The Saudis and UAE are already engaged in a political power struggle in Yemen’s southern provinces. Where the Saudis see Emirate influence as a direct threat to their own power in Yemen and ultimately the gulf and world stage. Reports indicate that the plane which bombed al-Islah fighters yesterday did in fact belong to the UAE. This is supported by evidence that Saudi Arabian media is remarkably quiet about the incident — which would further display the coalition’s weakness as a whole.
Saudi-UAE Power Struggle
Saudi outlets are however reporting today that Saudi-backed President Hadi is appointing three new governors in the Yemeni provinces of Shabwah, Hadhramout, and Socotra. It’s no coincidence the deposed governors of all have strong ties to UAE leadership in Yemen. Making it clear that any rift between the Emirates and Saudis in the southern “capital” is starting to overflow into the rest of the country.
The Saudis might still have a weak alliance with the UAE within Yemen, but they surely don’t want Emirate influence creeping along the border they share with Yemen. Which has already seen an overflow of fighting in the northwest by Ansarullah in the provinces of Najran, Asir, and Jizan. A large goal for the Saudis is to see Yemen docile and under their control. UAE influence along the border surely forces the Saudis to compete for local power. But it also threatens the Saudis’ economical power. It’s clear that the Saudis’ military ability is strictly limited to air power. And they’ve clearly demonstrated their lack of any ability or willingness to fight a war on the ground. So political influence is very important if they want to hold substantial economic power in the region.
And obviously, they do. The area in question — Marib — as well as Hadhramout contain substantial oil reserves. So clearly the Saudis don’t want Emirate influence growing in these regions — especially as UAE influence grows in the improvised capital of Aden and throughout the south.
Another area worth mentioning is the island of Socotra off Yemen’s southern coast. The US has long-eyed Socotra as a military base for policing the gulf. Socotra is currently occupied by UAE forces, which technically belong to the pro-Hadi Saudi coalition. But this could ultimately strengthen an alliance between the UAE and US leaving the Saudis somewhat in the cold. So as a result, Hadi replaced the governor of Socotra as well.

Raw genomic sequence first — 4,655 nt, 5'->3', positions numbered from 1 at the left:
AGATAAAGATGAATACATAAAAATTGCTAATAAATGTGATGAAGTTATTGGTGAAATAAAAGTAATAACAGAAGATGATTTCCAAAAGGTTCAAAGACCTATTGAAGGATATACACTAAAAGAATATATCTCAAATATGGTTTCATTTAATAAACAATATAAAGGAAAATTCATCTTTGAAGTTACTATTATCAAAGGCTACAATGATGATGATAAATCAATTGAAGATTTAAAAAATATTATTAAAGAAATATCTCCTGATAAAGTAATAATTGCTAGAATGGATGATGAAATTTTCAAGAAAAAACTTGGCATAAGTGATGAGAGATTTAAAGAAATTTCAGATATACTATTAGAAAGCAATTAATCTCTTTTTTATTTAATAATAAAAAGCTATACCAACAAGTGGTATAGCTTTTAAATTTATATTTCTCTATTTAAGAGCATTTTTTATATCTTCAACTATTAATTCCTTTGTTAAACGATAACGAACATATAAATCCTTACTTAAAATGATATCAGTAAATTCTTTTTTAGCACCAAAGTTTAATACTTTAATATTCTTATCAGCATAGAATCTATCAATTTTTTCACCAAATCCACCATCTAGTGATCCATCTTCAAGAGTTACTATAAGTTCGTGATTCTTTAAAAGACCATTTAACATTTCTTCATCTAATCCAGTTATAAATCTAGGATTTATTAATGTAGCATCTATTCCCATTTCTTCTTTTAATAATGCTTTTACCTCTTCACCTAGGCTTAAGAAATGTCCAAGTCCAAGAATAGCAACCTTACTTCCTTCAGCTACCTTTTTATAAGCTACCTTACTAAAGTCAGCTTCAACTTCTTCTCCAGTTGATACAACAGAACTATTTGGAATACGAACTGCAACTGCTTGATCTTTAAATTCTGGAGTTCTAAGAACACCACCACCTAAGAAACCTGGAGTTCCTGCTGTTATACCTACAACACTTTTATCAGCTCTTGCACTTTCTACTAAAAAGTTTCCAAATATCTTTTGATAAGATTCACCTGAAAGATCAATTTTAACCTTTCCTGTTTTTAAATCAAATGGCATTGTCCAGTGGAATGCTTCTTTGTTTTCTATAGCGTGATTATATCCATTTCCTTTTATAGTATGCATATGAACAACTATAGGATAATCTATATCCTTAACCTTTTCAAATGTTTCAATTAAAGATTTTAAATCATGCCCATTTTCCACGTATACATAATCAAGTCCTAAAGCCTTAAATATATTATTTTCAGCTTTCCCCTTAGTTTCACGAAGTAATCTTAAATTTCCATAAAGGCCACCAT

The ‘Saudi-Coalition’ is Falling Apart
This isn’t the first time coalition planes have bombed their “own” troops. Just weeks ago, Saudi planes bombed more coalition troops in the province of Taiz. Which although more recent, was still not the first time. This further reflects a growing rift between the major players in the coalition: mainly between the Emirates and Saudis, as they hold the most political and military-might.
It is important to point out that al-Qaeda still holds a considerable amount of territory in Yemen’s southeastern provinces. Yet the coalition planes still decided to bomb their “own” troops. As a result, Yemen’s resistance forces — which on paper are the Saudi-coalition’s main enemy — were able to not only thwart a ground offensive, but also make considerable advances in Marib. So the coalition was essentially willing to risk an Ansarullah advance in order to bomb their own troops. This displays the desperation, and in-cohesiveness of the “Saudi-backed” coalition.
Meanwhile Sudan — still a big part of the Saudi-coalition against Yemen — just sits back on the sidelines in the hopes their participation will earn them some relief from US sanctions. So their alliance — whether to UAE or Saudi Arabia — will likely go where the weather takes them.
At this point, the coalition against Yemen is desperate to seem as though they’re holding themselves together. But as the rift between the Saudis and Emirates in Yemen deepens, a broader conflict between the UAE and Saudis almost seems inevitable. Likely militarily on a micro level within Yemen, possibly economically and diplomatically on a macro regional level.
Originally published at Geopolitics Alert.